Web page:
Been itching for the return of Nelson Van Alden? Wondering when and how a man as prone to excessive violence as Gyp Rosetti would strike back after the attempt on his life? Curious as to how a woman in the thirties would obtain a diaphragm? Well, step right up kids, because Tim Van Patten is serving up all of the above and a whole lot more in one doozy of an episode of Boardwalk Empire
This week's episode - titled simply Pony
- starts by returning to s string of relatively small scale story lines and weaving them into an ever more complex web of increasingly open conflict before things get literally explosive. Van Patten kicks things off with Gillian Darmody who keeps things interesting on multiple fronts. There's the cremation of her supposed son Jimmy - who we know full well is actually her young lover Roger - after is drug overdose, for one thing, the cremation capped by Harrow observing simply that "Jimmy deserved better." You can read that as a comment on Jimmy's death in general, I suppose, but given that Harrow knows full well how Jimmy really died and is not prone to taking kindly to anything that smirches the memory of his friend - such as saying that he died as a drug overdose - it seems more likely that Harrow's statement is a veiled threat, or at least statement of displeasure, directed at Gillian herself.
But Gillian pays no mind. Finally having accepted Jimmy's death she's too busy working up a righteous anger directed at Nucky Thompson. She buys Lucky Luciano out of her brothel, first of all, in no small part because of his business dealings with Thompson. And when Nucky turns up to offer his very much false condolences it ends with a drink thrown in his face and barely restrained anger. Beyond the creepy, incestuous cougar factor Gillian remains one of the most compelling characters on the show because she remains a true wild card. While everyone else remains focused ultimately on profit Gillian moves according to her own emotions and whims and there's never any way you can quite tell what she'll do.
Things are afoot in Chicago as well. Johnny Torio is back in town and waxing philosophical about the more relaxed life he enjoyed while in Naples. Is he thinking retirement? He's certainly willing to let Capone take an increasing role in things. And Capone brings us in a roundabout way to Nelson Van Alden.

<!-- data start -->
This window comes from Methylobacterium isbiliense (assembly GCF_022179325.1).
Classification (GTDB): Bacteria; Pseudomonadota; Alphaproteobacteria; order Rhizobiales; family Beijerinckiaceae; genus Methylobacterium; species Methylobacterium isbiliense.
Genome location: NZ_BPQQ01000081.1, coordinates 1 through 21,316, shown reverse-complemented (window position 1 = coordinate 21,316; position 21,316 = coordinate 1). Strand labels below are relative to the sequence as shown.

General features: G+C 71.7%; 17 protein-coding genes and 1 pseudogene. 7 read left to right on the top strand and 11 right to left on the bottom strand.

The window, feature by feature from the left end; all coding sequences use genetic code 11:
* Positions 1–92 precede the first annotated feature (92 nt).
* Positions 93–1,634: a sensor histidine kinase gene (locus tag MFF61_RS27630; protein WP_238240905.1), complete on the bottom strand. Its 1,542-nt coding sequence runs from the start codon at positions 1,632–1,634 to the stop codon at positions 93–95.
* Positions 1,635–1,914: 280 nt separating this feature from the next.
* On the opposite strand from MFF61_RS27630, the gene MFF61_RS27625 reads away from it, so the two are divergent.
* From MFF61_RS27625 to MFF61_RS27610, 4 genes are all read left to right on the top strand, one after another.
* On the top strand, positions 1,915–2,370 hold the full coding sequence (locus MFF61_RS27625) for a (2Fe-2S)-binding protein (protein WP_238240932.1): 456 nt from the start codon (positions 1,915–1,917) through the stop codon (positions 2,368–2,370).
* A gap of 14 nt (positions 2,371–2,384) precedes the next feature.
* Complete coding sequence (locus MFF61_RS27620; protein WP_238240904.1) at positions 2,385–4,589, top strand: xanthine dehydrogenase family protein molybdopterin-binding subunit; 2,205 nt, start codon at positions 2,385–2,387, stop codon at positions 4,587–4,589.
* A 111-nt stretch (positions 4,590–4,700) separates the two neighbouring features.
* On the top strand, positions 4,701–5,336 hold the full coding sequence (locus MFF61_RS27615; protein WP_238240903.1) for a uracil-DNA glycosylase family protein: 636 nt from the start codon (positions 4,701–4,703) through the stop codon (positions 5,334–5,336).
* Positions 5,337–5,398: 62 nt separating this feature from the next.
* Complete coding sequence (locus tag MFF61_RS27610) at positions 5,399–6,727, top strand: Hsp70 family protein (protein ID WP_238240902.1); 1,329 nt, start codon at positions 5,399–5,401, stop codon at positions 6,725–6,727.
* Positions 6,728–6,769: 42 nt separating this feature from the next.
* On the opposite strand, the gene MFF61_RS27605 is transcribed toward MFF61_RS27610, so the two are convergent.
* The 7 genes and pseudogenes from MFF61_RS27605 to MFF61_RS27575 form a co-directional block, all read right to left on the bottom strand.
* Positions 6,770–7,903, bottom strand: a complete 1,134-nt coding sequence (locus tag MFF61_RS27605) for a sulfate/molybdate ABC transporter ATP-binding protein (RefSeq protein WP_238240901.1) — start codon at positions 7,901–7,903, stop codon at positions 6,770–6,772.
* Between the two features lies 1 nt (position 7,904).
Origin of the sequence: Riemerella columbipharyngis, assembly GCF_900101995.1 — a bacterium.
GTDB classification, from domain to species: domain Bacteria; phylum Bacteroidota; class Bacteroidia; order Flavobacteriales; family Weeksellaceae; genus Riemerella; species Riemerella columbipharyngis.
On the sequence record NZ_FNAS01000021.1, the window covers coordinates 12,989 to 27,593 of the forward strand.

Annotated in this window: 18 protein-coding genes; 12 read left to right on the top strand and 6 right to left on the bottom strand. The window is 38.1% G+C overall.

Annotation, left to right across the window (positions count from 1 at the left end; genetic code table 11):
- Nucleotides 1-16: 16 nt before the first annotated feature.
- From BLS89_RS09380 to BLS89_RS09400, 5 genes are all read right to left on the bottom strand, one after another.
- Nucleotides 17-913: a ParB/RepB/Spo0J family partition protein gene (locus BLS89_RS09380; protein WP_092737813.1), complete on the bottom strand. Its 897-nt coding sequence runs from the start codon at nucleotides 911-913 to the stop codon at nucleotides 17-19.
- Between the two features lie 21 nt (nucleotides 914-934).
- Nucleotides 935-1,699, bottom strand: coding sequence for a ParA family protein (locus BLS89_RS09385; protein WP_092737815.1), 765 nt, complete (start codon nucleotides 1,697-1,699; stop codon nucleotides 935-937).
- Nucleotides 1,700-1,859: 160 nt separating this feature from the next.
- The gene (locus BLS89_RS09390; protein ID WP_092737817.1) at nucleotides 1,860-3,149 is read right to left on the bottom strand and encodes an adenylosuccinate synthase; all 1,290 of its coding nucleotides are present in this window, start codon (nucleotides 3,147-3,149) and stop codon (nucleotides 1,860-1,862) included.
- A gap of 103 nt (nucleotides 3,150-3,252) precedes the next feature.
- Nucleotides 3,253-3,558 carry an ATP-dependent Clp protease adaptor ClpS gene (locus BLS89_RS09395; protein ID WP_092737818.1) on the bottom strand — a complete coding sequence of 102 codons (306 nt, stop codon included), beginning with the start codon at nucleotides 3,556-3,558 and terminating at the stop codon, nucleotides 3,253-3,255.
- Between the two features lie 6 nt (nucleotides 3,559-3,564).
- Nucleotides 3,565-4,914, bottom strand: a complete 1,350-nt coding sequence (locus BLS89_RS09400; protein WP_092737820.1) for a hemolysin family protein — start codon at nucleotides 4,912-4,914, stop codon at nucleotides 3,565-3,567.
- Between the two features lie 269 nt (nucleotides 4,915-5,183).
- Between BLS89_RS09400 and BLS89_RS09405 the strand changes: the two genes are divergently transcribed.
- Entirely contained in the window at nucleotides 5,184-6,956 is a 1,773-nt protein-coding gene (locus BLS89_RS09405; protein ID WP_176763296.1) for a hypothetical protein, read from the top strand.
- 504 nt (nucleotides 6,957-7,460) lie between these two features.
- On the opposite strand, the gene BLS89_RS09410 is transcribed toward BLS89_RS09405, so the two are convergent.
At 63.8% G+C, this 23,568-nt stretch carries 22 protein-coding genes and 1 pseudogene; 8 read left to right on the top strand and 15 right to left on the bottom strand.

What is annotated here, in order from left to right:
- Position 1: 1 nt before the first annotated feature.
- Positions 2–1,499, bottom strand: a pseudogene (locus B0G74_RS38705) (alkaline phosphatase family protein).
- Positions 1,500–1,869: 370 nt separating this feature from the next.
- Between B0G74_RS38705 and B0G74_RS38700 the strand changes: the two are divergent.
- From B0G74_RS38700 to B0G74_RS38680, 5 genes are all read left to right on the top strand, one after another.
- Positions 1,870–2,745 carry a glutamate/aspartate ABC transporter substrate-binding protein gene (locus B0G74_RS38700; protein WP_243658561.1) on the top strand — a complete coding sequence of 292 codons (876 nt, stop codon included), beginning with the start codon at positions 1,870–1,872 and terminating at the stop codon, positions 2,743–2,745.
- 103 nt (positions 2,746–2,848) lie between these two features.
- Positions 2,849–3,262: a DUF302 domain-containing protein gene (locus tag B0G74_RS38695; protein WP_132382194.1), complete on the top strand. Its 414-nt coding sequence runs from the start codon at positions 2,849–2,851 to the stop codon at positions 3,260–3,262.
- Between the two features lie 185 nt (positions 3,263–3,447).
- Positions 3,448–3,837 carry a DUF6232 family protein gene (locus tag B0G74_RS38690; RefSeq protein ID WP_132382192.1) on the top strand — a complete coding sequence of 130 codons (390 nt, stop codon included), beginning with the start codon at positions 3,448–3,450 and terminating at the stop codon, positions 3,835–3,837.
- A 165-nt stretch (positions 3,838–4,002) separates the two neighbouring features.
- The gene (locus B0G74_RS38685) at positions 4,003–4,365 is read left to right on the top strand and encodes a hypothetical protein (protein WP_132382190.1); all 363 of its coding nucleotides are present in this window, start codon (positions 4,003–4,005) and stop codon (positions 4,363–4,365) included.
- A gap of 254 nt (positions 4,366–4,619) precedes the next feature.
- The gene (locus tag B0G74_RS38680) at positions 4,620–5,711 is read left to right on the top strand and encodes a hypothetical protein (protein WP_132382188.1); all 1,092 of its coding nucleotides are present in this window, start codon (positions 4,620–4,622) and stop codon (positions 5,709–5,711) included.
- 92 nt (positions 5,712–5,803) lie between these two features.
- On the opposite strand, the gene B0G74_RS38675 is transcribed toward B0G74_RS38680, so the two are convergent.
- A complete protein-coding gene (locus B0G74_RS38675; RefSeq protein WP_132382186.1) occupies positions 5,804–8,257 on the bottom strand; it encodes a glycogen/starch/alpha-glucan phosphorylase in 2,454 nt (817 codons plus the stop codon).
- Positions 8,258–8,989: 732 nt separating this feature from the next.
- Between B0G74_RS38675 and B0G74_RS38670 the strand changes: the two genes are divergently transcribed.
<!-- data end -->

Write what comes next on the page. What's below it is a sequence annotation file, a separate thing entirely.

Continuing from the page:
Absent for a couple weeks, Van Alden is now in debt to Capone's rival O'Banion, after O'Banion helped him dispose of the body of the prohibition officer Van Alden killed with his wife. How to pay it off? A still in the kitchen, for one thing, and Van Alden's presence as muscle when O'Banion and Capone meet. It's a lot for the former lawman to take, which goes at least a small distance to explaining why he burns one of his co-worker's faces off with an iron. That and the fact that Van Alden is borderline psychotic and that border is drawing nearer all the time. So much for the day job.
Other than his love life - which is an utter fucking mess - Nucky feels like he's got things under control. Means has managed to find a route for Nucky to meet Secretary Mellon along with a sufficiently compelling angle whereby Nucky may be able to set Mellon on Attorney General Harry Daugherty. And, holy shit, it actually works. Mellon agrees to take down George Remus, which will lead investigators straight back to Daugherty, which means Nucky's problems should all be solved. A quick dinner with Rothstein and Luciano to sort out business matters in New York and Nucky should be free and clear. Hell, the mistress even seems to have forgiven him for beating the hell out of her soon-to-be co-star back in New York. Things are on the up and up until Rosetti rolls in and - spurred by the aforementioned Gillian Darmody - puts an end to one of the show's most lavish and well used sets.
Chalky White remains a forgotten man these days, which is a sad waste, but things are cinching up tight for what should be one hell of a run to the finish. Oh ... and that diaphragm? Margaret wants to keep banging Nucky's bodyguard and right hand man. Surely that can't end badly, right?
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